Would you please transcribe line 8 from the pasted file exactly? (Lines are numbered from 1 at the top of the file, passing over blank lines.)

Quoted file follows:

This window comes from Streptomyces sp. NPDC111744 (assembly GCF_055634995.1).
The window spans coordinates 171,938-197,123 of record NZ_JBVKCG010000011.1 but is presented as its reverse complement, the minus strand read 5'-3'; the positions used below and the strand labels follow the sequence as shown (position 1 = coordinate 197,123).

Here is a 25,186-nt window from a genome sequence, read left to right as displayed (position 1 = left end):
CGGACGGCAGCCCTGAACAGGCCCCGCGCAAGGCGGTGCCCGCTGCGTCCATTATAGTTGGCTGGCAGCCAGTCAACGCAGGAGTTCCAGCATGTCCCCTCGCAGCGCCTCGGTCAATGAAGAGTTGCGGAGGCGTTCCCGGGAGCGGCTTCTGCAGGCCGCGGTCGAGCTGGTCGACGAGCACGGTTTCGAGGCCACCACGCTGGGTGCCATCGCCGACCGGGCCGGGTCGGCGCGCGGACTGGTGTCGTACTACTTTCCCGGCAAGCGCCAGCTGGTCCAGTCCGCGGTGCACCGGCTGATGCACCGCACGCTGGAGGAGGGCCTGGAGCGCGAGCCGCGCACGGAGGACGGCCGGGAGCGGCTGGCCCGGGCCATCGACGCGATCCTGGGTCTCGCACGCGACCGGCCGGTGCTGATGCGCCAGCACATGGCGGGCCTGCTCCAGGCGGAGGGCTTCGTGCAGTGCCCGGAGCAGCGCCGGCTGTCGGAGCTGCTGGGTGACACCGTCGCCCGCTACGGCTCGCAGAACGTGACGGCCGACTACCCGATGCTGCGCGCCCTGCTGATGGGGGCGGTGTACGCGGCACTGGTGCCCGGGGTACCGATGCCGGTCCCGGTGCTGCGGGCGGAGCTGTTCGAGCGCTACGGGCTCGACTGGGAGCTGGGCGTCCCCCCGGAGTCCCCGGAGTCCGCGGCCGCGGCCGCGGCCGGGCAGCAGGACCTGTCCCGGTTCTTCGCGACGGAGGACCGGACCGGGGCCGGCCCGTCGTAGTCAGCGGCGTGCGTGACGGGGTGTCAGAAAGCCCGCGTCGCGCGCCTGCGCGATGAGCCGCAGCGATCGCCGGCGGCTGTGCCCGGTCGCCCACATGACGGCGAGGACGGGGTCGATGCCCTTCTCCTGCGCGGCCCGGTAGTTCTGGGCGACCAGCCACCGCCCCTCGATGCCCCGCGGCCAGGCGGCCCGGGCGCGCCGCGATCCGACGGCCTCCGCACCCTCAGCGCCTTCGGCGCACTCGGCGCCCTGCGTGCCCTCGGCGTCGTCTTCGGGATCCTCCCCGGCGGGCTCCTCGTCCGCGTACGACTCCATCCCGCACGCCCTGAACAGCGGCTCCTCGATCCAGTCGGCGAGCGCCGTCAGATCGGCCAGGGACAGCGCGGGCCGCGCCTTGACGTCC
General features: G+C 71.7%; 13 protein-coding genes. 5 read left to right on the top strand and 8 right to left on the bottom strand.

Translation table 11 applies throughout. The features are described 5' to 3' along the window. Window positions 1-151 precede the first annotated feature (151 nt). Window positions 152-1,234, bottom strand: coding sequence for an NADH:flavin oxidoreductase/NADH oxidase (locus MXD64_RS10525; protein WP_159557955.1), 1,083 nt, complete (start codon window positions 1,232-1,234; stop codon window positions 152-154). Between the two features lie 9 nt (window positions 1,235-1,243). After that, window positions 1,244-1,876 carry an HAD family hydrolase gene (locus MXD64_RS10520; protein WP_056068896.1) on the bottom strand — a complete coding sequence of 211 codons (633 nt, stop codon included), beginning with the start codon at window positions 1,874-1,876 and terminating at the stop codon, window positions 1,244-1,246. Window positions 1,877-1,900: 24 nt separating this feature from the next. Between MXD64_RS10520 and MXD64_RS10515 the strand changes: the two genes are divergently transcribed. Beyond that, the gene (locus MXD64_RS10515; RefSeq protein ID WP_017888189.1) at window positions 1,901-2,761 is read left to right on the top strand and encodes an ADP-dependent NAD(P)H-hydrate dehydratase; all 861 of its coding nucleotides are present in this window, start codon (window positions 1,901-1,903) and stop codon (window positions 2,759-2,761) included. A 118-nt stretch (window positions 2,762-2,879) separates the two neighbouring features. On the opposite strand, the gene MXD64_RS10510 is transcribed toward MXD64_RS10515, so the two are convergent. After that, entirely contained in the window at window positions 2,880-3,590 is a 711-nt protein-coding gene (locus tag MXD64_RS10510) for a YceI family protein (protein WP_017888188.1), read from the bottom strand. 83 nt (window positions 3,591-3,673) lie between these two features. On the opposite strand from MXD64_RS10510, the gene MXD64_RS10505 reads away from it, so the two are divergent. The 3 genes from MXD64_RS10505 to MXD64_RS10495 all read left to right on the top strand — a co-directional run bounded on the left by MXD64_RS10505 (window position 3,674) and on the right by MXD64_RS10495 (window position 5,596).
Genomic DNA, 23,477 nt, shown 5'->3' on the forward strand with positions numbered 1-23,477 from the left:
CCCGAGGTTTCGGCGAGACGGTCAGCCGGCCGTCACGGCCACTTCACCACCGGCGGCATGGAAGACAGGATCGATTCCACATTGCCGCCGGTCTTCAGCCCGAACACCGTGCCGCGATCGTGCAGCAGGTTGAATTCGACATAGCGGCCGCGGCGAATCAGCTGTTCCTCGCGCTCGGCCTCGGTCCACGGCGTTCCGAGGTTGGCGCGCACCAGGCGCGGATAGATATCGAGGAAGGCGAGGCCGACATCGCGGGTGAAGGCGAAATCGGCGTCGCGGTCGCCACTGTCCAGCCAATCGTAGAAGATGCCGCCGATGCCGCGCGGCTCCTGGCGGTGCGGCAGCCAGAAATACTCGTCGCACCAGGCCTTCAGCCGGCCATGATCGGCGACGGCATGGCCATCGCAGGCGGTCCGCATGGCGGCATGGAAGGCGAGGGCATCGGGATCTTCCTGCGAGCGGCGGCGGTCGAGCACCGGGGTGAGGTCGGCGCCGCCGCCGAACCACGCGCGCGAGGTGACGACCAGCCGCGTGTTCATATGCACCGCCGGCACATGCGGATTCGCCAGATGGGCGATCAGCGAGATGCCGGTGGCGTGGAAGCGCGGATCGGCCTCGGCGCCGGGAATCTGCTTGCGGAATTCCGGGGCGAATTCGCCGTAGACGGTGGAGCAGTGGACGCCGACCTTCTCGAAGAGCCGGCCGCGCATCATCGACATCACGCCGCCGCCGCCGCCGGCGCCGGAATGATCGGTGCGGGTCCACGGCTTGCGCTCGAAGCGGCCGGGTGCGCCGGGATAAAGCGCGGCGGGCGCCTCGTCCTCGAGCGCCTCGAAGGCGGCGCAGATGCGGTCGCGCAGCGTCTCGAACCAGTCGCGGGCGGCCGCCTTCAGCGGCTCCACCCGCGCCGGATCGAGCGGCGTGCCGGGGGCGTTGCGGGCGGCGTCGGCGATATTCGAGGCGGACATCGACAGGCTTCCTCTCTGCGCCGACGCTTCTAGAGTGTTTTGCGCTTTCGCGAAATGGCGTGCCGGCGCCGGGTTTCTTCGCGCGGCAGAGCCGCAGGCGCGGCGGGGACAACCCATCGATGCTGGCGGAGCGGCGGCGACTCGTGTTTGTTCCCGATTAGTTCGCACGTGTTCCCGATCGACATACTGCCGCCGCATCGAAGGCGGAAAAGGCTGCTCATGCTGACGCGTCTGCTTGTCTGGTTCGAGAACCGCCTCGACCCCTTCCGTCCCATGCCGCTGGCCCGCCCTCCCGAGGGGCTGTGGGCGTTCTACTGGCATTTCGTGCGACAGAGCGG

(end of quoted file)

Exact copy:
CCCGAGGTTTCGGCGAGACGGTCAGCCGGCCGTCACGGCCACTTCACCACCGGCGGCATGGAAGACAGGATCGATTCCACATTGCCGCCGGTCTTCAGCCCGAACACCGTGCCGCGATCGTGCAGCAGGTTGAATTCGACATAGCGGCCGCGGCGAATCAGCTGTTCCTCGCGCTCGGCCTCGGTCCACGGCGTTCCGAGGTTGGCGCGCACCAGGCGCGGATAGATATCGAGGAAGGCGAGGCCGACATCGCGGGTGAAGGCGAAATCGGCGTCGCGGTCGCCACTGTCCAGCCAATCGTAGAAGATGCCGCCGATGCCGCGCGGCTCCTGGCGGTGCGGCAGCCAGAAATACTCGTCGCACCAGGCCTTCAGCCGGCCATGATCGGCGACGGCATGGCCATCGCAGGCGGTCCGCATGGCGGCATGGAAGGCGAGGGCATCGGGATCTTCCTGCGAGCGGCGGCGGTCGAGCACCGGGGTGAGGTCGGCGCCGCCGCCGAACCACGCGCGCGAGGTGACGACCAGCCGCGTGTTCATATGCACCGCCGGCACATGCGGATTCGCCAGATGGGCGATCAGCGAGATGCCGGTGGCGTGGAAGCGCGGATCGGCCTCGGCGCCGGGAATCTGCTTGCGGAATTCCGGGGCGAATTCGCCGTAGACGGTGGAGCAGTGGACGCCGACCTTCTCGAAGAGCCGGCCGCGCATCATCGACATCACGCCGCCGCCGCCGCCGGCGCCGGAATGATCGGTGCGGGTCCACGGCTTGCGCTCGAAGCGGCCGGGTGCGCCGGGATAAAGCGCGGCGGGCGCCTCGTCCTCGAGCGCCTCGAAGGCGGCGCAGATGCGGTCGCGCAGCGTCTCGAACCAGTCGCGGGCGGCCGCCTTCAGCGGCTCCACCCGCGCCGGATCGAGCGGCGTGCCGGGGGCGTTGCGGGCGGCGTCGGCGATATTCGAGGCGGACATCGACAGGCTTCCTCTCTGCGCCGACGCTTCTAGAGTGTTTTGCGCTTTCGCGAAATGGCGTGCCGGCGCCGGGTTTCTTCGCGCGGCAGAGCCGCAGGCGCGGCGGGGACAACCCATCGATGCTGGCGGAGCGGCGGCGACTCGTGTTTGTTCCCGATTAGTTCGCACGTGTTCCCGATCGACATACTGCCGCCGCATCGAAGGCGGAAAAGGCTGCTCATGCTGACGCGTCTGCTTGTCTGGTTCGAGAACCGCCTCGACCCCTTCCGTCCCATGCCGCTGGCCCGCCCTCCCGAGGGGCTGTGGGCGTTCTACTGGCATTTCGTGCGACAGAGCGG